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Meaningfully equal in equals()

 
pradeepta chopra
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my question is what does meaningfully equal covers?
as far as i understand it means to check whether the two objects have the same value for the instance variable for which they are compared.
but when i compare two string objects with values"pradeepta chopra" and "Pradeepta chopra", it evaluates to false.
why doesnt it ignore the case considerations while comparing two string objects??
i mean "pradeepta chopra" and "Pradeepta chopra" are meaningfully equivalent
 
Bear Bibeault
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Originally posted by pradeepta chopra:
i mean "pradeepta chopra" and "Pradeepta chopra" are meaningfully equivalent

Regardless of that specious claim, the values are not the same and it's just silly to think that they should be considered so.
 
pradeepta chopra
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Generally we use strings to represent names or address where capitalization does not seem to affect the value actually.
would'nt it be better if the case considerations were ignored??
our actual aim is to find oyt whether the two strings are meaningfully equivalent or not
 
Bear Bibeault
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Strings can be used for all manner of things. If you want a data value in which case is not significant, you can easily create your own abstraction in which equals() acts in a manner suitable for the abstraction. To assert that String should be case-insensitive because a small handful of the types of data it can be used to present can be construed to be equivalent disregarding case would be short-sighted indeed!
 
pradeepta chopra
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yupp thats right
thanks
 
Rob Spoor
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String has a method called equalsIgnoreCase (and also compareToIgnoreCase) in case you need those for your own equals() method.

Which makes me think: why isn't there a hashCodeIgnoreCase? When I use a case insensitive equality check in my equals method, and I also want to include the String's hash code in my own hashCode method, I have to convert the String to upper- or lowercase first, then use its hashCode method. I don't like that since it can create a new object - just so I can get a case insensitive hash code.
 
Guido Sautter
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Which makes me think: why isn't there a hashCodeIgnoreCase? When I use a case insensitive equality check in my equals method, and I also want to include the String's hash code in my own hashCode method, I have to convert the String to upper- or lowercase first, then use its hashCode method. I don't like that since it can create a new object - just so I can get a case insensitive hash code.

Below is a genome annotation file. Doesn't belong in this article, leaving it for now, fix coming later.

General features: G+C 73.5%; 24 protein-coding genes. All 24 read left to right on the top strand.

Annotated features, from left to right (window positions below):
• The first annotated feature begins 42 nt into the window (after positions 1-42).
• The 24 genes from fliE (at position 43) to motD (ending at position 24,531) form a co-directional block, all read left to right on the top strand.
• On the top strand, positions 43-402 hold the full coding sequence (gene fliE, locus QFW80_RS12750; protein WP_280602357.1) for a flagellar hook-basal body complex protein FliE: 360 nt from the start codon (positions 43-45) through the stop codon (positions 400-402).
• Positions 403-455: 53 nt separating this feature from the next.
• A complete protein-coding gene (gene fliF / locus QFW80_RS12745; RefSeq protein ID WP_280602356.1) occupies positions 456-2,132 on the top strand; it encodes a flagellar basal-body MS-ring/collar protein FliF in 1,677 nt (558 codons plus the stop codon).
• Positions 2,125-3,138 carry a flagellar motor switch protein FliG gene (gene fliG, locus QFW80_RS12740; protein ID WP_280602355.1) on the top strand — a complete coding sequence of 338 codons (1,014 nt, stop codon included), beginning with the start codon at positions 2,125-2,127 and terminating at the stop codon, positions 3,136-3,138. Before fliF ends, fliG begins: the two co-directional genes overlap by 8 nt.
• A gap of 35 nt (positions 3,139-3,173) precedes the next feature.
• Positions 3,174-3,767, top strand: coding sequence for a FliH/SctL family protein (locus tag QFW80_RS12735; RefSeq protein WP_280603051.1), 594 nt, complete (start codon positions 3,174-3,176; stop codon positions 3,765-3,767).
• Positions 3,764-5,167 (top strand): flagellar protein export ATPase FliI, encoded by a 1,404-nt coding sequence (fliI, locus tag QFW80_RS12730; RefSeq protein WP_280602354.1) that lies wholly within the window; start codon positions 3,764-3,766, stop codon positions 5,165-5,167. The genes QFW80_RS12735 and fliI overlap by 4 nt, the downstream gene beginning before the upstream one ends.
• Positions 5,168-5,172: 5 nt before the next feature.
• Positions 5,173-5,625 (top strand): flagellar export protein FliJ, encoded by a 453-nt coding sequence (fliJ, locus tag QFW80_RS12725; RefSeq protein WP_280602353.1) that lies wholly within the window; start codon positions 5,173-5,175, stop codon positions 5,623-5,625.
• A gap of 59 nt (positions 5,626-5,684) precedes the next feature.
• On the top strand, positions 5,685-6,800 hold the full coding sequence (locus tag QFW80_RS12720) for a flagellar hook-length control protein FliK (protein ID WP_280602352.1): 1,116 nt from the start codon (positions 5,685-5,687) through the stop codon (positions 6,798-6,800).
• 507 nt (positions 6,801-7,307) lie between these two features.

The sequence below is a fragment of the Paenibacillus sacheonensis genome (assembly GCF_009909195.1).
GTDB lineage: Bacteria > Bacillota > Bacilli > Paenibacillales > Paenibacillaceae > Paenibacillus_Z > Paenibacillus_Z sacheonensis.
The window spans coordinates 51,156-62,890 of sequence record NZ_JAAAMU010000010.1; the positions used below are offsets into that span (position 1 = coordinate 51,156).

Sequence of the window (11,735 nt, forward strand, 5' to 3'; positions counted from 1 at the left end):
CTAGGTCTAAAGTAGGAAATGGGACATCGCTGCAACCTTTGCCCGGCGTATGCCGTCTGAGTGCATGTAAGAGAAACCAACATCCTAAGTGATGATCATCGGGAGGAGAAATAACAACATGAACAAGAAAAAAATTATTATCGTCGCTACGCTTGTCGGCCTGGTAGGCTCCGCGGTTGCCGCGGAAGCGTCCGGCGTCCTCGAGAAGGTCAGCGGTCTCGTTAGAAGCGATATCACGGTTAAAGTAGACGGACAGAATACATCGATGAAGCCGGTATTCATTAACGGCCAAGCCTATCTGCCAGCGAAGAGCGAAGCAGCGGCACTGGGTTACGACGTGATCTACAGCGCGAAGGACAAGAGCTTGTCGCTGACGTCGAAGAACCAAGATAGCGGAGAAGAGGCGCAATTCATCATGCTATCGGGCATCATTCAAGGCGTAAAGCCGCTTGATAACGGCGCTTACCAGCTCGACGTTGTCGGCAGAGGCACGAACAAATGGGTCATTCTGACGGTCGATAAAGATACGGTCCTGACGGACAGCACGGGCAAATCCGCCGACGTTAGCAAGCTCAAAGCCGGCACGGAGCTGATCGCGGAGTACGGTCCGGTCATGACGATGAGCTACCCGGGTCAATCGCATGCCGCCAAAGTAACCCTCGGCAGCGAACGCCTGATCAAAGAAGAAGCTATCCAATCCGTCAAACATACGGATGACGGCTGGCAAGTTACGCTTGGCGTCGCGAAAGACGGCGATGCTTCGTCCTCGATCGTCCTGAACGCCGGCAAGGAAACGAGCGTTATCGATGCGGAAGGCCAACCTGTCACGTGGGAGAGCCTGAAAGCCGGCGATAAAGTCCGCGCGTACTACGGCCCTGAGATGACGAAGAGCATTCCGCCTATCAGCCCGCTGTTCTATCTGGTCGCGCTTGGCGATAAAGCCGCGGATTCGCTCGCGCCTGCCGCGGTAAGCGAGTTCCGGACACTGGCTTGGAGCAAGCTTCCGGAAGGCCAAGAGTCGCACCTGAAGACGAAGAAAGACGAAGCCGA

I guess the reason is the the hashCode method is primarily used inside collections (HashSet, HashMap, etc), and all these classes would have to be aware of the hashCodeIgnoreCase() method. The required type checks, in turn, would make the collections slower.

However, to take your idea further, it would also be helpful if collections that are (via generics) specified to contain Strings would offer a Set<String>.containsIgnoreCase(), Map<String,Object>.getIgnoreCase() methods, etc. But this won't be possible too soon, I'm afraid ...

If you need case insensitivity in a larger degree, one solution would be to create a CaseInsensitiveString class.
 
Rob Spoor
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But the HashSet / HashMap should not care about this method - they can just keep on using equals and hashCode. The hashCodeIgnoreCase method would be just for the cases where you determine equality using equalsIgnoreCase, and also want those fields in the hashCode implementation.

I'm now instead planning on creating a helper method that does this for me. I can't imagine why I haven't thought of this earlier - it sure beats calling toLowercase or toUppercase each time.
 
Guido Sautter
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I was just wondering where one might use hashCode() in non-JRE code on a regular basis ... could you provide an example?
 
Rob Spoor
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Not me. The only places I call hashCode on an object is in my own custom hashCode methods.
 
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